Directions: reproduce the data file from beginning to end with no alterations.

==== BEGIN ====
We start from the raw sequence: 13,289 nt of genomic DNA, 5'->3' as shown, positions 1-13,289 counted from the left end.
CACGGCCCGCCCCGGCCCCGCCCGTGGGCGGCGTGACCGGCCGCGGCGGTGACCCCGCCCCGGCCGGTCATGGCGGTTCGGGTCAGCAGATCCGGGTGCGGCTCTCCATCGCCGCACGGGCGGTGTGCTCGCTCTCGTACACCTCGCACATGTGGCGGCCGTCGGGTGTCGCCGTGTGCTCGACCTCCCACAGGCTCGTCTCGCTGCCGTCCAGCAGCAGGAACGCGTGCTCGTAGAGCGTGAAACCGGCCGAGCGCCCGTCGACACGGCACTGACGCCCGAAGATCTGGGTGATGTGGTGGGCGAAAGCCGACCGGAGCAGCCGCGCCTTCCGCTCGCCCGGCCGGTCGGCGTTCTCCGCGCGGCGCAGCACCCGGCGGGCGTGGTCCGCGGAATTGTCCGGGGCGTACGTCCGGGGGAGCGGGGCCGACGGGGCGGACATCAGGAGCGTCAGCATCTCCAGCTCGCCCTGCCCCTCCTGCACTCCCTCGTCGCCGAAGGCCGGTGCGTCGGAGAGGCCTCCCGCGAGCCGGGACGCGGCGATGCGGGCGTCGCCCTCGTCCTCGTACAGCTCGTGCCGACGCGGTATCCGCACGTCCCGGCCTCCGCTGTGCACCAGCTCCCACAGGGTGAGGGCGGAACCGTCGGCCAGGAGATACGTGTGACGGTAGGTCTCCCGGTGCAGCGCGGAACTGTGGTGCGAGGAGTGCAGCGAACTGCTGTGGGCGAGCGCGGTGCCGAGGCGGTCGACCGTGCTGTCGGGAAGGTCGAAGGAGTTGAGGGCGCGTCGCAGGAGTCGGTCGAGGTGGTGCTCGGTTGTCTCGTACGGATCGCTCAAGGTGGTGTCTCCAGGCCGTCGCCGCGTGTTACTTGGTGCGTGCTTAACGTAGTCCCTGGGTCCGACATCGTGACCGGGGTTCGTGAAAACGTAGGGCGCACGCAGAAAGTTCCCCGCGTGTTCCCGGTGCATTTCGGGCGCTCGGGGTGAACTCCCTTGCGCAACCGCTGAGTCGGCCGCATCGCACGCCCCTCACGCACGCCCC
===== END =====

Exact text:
We start from the raw sequence: 13,289 nt of genomic DNA, 5'->3' as shown, positions 1-13,289 counted from the left end.
CACGGCCCGCCCCGGCCCCGCCCGTGGGCGGCGTGACCGGCCGCGGCGGTGACCCCGCCCCGGCCGGTCATGGCGGTTCGGGTCAGCAGATCCGGGTGCGGCTCTCCATCGCCGCACGGGCGGTGTGCTCGCTCTCGTACACCTCGCACATGTGGCGGCCGTCGGGTGTCGCCGTGTGCTCGACCTCCCACAGGCTCGTCTCGCTGCCGTCCAGCAGCAGGAACGCGTGCTCGTAGAGCGTGAAACCGGCCGAGCGCCCGTCGACACGGCACTGACGCCCGAAGATCTGGGTGATGTGGTGGGCGAAAGCCGACCGGAGCAGCCGCGCCTTCCGCTCGCCCGGCCGGTCGGCGTTCTCCGCGCGGCGCAGCACCCGGCGGGCGTGGTCCGCGGAATTGTCCGGGGCGTACGTCCGGGGGAGCGGGGCCGACGGGGCGGACATCAGGAGCGTCAGCATCTCCAGCTCGCCCTGCCCCTCCTGCACTCCCTCGTCGCCGAAGGCCGGTGCGTCGGAGAGGCCTCCCGCGAGCCGGGACGCGGCGATGCGGGCGTCGCCCTCGTCCTCGTACAGCTCGTGCCGACGCGGTATCCGCACGTCCCGGCCTCCGCTGTGCACCAGCTCCCACAGGGTGAGGGCGGAACCGTCGGCCAGGAGATACGTGTGACGGTAGGTCTCCCGGTGCAGCGCGGAACTGTGGTGCGAGGAGTGCAGCGAACTGCTGTGGGCGAGCGCGGTGCCGAGGCGGTCGACCGTGCTGTCGGGAAGGTCGAAGGAGTTGAGGGCGCGTCGCAGGAGTCGGTCGAGGTGGTGCTCGGTTGTCTCGTACGGATCGCTCAAGGTGGTGTCTCCAGGCCGTCGCCGCGTGTTACTTGGTGCGTGCTTAACGTAGTCCCTGGGTCCGACATCGTGACCGGGGTTCGTGAAAACGTAGGGCGCACGCAGAAAGTTCCCCGCGTGTTCCCGGTGCATTTCGGGCGCTCGGGGTGAACTCCCTTGCGCAACCGCTGAGTCGGCCGCATCGCACGCCCCTCACGCACGCCCC